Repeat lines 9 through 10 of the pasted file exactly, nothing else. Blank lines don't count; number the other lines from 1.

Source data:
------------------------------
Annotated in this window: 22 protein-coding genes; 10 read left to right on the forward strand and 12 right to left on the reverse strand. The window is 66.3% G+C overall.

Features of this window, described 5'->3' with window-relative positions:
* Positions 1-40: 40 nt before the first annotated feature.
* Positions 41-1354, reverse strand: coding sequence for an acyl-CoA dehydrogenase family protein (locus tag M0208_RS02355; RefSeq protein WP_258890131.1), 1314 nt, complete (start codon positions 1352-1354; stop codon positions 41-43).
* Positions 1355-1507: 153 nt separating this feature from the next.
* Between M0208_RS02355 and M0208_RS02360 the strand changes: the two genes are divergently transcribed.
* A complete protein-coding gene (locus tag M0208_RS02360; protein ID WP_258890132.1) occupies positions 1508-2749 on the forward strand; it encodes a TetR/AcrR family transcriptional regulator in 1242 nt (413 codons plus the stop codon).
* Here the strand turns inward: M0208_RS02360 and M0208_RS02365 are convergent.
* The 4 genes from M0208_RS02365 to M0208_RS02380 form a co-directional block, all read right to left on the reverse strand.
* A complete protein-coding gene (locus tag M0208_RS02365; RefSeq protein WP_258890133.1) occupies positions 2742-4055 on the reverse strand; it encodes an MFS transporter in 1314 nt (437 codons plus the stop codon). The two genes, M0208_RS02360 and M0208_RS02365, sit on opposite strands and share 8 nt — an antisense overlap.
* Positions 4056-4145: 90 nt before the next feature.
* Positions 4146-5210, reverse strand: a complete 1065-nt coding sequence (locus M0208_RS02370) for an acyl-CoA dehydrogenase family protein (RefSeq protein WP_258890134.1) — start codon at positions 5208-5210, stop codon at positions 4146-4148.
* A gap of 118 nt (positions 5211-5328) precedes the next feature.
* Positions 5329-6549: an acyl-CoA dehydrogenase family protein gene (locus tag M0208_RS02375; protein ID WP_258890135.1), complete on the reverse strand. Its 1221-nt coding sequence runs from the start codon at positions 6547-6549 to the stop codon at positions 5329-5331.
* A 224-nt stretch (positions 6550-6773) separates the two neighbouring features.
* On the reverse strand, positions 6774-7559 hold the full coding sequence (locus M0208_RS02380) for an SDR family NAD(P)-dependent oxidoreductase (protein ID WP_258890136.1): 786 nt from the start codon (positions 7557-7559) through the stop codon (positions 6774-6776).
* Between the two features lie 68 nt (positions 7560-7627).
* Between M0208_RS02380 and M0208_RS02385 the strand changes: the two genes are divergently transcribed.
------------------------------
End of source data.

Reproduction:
* The 4 genes from M0208_RS02365 to M0208_RS02380 form a co-directional block, all read right to left on the reverse strand.
* A complete protein-coding gene (locus tag M0208_RS02365; RefSeq protein WP_258890133.1) occupies positions 2742-4055 on the reverse strand; it encodes an MFS transporter in 1314 nt (437 codons plus the stop codon). The two genes, M0208_RS02360 and M0208_RS02365, sit on opposite strands and share 8 nt — an antisense overlap.